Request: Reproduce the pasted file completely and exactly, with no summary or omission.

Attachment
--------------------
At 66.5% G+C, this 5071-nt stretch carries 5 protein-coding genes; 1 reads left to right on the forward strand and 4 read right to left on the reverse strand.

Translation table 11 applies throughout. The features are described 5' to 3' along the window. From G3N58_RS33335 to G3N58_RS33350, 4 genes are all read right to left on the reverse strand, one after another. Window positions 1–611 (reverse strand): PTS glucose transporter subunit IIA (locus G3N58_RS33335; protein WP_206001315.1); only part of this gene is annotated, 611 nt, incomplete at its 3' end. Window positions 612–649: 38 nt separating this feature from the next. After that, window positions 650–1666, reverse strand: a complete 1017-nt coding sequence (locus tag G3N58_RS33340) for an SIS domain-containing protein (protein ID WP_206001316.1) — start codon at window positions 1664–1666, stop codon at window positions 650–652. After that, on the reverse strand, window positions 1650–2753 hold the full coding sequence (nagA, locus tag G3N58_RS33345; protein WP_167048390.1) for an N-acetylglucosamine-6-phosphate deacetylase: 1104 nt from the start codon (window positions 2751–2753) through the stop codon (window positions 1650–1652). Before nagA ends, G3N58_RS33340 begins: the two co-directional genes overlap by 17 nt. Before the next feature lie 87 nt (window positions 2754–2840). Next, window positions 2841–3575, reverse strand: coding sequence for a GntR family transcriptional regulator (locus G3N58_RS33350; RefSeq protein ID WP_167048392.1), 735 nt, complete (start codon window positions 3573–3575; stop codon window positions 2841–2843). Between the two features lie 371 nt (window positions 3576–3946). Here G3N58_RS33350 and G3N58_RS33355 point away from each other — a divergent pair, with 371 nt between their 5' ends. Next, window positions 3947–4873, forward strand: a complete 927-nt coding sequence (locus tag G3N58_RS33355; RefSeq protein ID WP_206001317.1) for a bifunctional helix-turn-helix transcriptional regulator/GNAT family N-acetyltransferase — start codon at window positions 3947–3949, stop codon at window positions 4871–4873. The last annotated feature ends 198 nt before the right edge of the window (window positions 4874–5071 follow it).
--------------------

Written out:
At 66.5% G+C, this 5071-nt stretch carries 5 protein-coding genes; 1 reads left to right on the forward strand and 4 read right to left on the reverse strand.

Translation table 11 applies throughout. The features are described 5' to 3' along the window. From G3N58_RS33335 to G3N58_RS33350, 4 genes are all read right to left on the reverse strand, one after another. Window positions 1–611 (reverse strand): PTS glucose transporter subunit IIA (locus G3N58_RS33335; protein WP_206001315.1); only part of this gene is annotated, 611 nt, incomplete at its 3' end. Window positions 612–649: 38 nt separating this feature from the next. After that, window positions 650–1666, reverse strand: a complete 1017-nt coding sequence (locus tag G3N58_RS33340) for an SIS domain-containing protein (protein ID WP_206001316.1) — start codon at window positions 1664–1666, stop codon at window positions 650–652. After that, on the reverse strand, window positions 1650–2753 hold the full coding sequence (nagA, locus tag G3N58_RS33345; protein WP_167048390.1) for an N-acetylglucosamine-6-phosphate deacetylase: 1104 nt from the start codon (window positions 2751–2753) through the stop codon (window positions 1650–1652). Before nagA ends, G3N58_RS33340 begins: the two co-directional genes overlap by 17 nt. Before the next feature lie 87 nt (window positions 2754–2840). Next, window positions 2841–3575, reverse strand: coding sequence for a GntR family transcriptional regulator (locus G3N58_RS33350; RefSeq protein ID WP_167048392.1), 735 nt, complete (start codon window positions 3573–3575; stop codon window positions 2841–2843). Between the two features lie 371 nt (window positions 3576–3946). Here G3N58_RS33350 and G3N58_RS33355 point away from each other — a divergent pair, with 371 nt between their 5' ends. Next, window positions 3947–4873, forward strand: a complete 927-nt coding sequence (locus tag G3N58_RS33355; RefSeq protein ID WP_206001317.1) for a bifunctional helix-turn-helix transcriptional regulator/GNAT family N-acetyltransferase — start codon at window positions 3947–3949, stop codon at window positions 4871–4873. The last annotated feature ends 198 nt before the right edge of the window (window positions 4874–5071 follow it).